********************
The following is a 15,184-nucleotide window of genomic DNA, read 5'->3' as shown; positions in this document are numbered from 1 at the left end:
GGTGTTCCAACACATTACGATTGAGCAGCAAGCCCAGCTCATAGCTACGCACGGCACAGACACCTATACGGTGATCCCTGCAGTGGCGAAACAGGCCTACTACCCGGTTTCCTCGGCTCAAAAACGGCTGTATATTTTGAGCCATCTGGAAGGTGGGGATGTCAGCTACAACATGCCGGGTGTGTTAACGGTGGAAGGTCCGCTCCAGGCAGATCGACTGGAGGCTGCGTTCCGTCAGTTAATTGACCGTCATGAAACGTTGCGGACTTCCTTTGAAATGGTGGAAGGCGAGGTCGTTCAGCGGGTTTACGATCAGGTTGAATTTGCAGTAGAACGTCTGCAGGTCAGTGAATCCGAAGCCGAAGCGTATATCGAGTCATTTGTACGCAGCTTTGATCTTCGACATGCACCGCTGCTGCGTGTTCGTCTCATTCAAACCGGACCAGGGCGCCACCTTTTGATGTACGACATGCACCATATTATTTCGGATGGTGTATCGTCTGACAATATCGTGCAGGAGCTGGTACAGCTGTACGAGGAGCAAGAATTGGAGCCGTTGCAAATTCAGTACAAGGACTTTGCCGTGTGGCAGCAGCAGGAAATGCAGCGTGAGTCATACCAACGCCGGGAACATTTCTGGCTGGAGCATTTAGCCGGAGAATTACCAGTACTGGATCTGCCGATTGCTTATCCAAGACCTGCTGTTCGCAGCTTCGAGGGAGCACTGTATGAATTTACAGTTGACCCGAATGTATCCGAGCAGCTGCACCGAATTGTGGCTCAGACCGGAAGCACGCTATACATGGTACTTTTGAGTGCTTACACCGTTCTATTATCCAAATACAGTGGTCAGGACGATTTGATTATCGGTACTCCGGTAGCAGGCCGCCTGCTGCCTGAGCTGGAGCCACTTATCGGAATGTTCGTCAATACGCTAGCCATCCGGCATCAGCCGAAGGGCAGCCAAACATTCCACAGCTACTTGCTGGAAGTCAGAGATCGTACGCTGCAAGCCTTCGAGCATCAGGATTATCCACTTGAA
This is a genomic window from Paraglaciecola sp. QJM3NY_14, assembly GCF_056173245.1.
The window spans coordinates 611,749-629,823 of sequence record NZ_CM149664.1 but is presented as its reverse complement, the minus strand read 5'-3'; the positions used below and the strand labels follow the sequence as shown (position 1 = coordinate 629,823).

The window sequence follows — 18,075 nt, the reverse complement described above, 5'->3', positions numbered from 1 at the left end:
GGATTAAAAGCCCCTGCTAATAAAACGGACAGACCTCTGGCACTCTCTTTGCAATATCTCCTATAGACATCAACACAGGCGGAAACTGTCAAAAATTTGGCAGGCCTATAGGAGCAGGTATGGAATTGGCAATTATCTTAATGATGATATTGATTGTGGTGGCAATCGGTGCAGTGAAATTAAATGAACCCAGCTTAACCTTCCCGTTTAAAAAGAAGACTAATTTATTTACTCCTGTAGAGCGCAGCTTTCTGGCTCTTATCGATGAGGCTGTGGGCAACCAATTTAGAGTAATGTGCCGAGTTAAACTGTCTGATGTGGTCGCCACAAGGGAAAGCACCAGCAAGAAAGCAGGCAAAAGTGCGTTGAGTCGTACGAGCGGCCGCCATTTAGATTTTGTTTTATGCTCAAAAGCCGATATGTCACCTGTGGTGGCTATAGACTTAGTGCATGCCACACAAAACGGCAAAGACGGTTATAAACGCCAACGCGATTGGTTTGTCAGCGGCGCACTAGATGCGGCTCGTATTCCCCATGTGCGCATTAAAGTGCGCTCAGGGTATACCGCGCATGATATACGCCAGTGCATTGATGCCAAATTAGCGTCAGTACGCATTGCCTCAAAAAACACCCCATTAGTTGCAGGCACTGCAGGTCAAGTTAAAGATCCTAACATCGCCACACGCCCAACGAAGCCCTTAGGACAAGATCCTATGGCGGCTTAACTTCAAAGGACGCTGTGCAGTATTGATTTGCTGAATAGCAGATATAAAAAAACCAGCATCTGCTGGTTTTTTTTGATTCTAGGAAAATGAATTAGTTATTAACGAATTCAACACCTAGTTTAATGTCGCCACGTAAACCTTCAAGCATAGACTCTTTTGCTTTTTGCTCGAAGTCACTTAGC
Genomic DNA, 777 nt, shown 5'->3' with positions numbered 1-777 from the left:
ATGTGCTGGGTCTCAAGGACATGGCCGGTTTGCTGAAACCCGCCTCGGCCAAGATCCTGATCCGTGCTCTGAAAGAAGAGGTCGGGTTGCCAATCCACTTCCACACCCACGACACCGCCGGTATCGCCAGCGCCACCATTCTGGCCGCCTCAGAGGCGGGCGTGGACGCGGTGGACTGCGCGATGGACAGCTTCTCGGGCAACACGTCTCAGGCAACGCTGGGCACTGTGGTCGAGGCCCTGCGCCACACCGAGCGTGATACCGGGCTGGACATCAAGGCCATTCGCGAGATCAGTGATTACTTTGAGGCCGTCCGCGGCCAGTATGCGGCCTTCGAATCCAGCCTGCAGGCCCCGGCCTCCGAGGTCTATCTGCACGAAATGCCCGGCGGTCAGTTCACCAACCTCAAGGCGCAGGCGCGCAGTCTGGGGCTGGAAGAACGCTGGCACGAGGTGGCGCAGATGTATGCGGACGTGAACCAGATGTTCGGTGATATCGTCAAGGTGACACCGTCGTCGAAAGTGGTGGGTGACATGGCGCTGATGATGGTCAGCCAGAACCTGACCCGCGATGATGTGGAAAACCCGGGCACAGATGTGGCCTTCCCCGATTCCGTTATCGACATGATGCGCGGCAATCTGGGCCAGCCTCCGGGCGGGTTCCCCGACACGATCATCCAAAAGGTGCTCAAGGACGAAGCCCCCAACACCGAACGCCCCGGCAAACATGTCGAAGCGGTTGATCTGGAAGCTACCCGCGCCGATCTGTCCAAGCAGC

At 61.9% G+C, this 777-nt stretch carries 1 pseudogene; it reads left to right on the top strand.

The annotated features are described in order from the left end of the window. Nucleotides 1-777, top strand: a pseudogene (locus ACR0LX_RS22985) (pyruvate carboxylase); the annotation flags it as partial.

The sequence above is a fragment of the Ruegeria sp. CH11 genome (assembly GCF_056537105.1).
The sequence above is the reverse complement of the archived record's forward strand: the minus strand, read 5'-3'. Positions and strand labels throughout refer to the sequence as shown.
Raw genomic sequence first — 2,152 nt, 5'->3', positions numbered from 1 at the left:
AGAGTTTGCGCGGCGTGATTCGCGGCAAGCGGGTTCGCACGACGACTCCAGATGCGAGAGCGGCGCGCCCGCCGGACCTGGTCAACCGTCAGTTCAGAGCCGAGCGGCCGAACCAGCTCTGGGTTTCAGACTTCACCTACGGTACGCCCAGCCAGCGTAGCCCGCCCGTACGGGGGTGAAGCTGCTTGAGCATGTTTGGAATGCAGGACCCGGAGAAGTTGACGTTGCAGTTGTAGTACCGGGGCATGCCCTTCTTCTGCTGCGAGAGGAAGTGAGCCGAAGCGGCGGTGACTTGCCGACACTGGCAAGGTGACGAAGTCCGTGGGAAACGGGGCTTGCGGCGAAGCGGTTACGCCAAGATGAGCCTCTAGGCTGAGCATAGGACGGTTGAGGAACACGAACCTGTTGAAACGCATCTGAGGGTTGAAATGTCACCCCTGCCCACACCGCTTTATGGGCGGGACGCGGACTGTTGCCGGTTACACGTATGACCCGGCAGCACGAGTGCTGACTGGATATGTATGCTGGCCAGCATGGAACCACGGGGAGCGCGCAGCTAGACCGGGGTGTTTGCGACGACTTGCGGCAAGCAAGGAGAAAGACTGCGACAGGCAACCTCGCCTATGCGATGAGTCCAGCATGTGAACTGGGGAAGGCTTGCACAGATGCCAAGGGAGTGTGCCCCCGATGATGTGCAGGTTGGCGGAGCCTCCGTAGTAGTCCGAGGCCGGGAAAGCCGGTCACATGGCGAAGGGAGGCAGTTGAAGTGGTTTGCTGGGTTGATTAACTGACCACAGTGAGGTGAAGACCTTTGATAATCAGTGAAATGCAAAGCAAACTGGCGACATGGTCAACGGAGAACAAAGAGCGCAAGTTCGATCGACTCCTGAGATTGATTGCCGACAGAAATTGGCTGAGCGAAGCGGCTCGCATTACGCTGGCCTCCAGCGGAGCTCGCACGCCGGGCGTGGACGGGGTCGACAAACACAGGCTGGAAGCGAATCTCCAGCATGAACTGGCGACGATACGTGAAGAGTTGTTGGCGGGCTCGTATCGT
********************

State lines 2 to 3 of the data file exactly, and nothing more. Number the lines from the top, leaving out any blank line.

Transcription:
GGTGTTCCAACACATTACGATTGAGCAGCAAGCCCAGCTCATAGCTACGCACGGCACAGACACCTATACGGTGATCCCTGCAGTGGCGAAACAGGCCTACTACCCGGTTTCCTCGGCTCAAAAACGGCTGTATATTTTGAGCCATCTGGAAGGTGGGGATGTCAGCTACAACATGCCGGGTGTGTTAACGGTGGAAGGTCCGCTCCAGGCAGATCGACTGGAGGCTGCGTTCCGTCAGTTAATTGACCGTCATGAAACGTTGCGGACTTCCTTTGAAATGGTGGAAGGCGAGGTCGTTCAGCGGGTTTACGATCAGGTTGAATTTGCAGTAGAACGTCTGCAGGTCAGTGAATCCGAAGCCGAAGCGTATATCGAGTCATTTGTACGCAGCTTTGATCTTCGACATGCACCGCTGCTGCGTGTTCGTCTCATTCAAACCGGACCAGGGCGCCACCTTTTGATGTACGACATGCACCATATTATTTCGGATGGTGTATCGTCTGACAATATCGTGCAGGAGCTGGTACAGCTGTACGAGGAGCAAGAATTGGAGCCGTTGCAAATTCAGTACAAGGACTTTGCCGTGTGGCAGCAGCAGGAAATGCAGCGTGAGTCATACCAACGCCGGGAACATTTCTGGCTGGAGCATTTAGCCGGAGAATTACCAGTACTGGATCTGCCGATTGCTTATCCAAGACCTGCTGTTCGCAGCTTCGAGGGAGCACTGTATGAATTTACAGTTGACCCGAATGTATCCGAGCAGCTGCACCGAATTGTGGCTCAGACCGGAAGCACGCTATACATGGTACTTTTGAGTGCTTACACCGTTCTATTATCCAAATACAGTGGTCAGGACGATTTGATTATCGGTACTCCGGTAGCAGGCCGCCTGCTGCCTGAGCTGGAGCCACTTATCGGAATGTTCGTCAATACGCTAGCCATCCGGCATCAGCCGAAGGGCAGCCAAACATTCCACAGCTACTTGCTGGAAGTCAGAGATCGTACGCTGCAAGCCTTCGAGCATCAGGATTATCCACTTGAA
This is a genomic window from Paraglaciecola sp. QJM3NY_14, assembly GCF_056173245.1.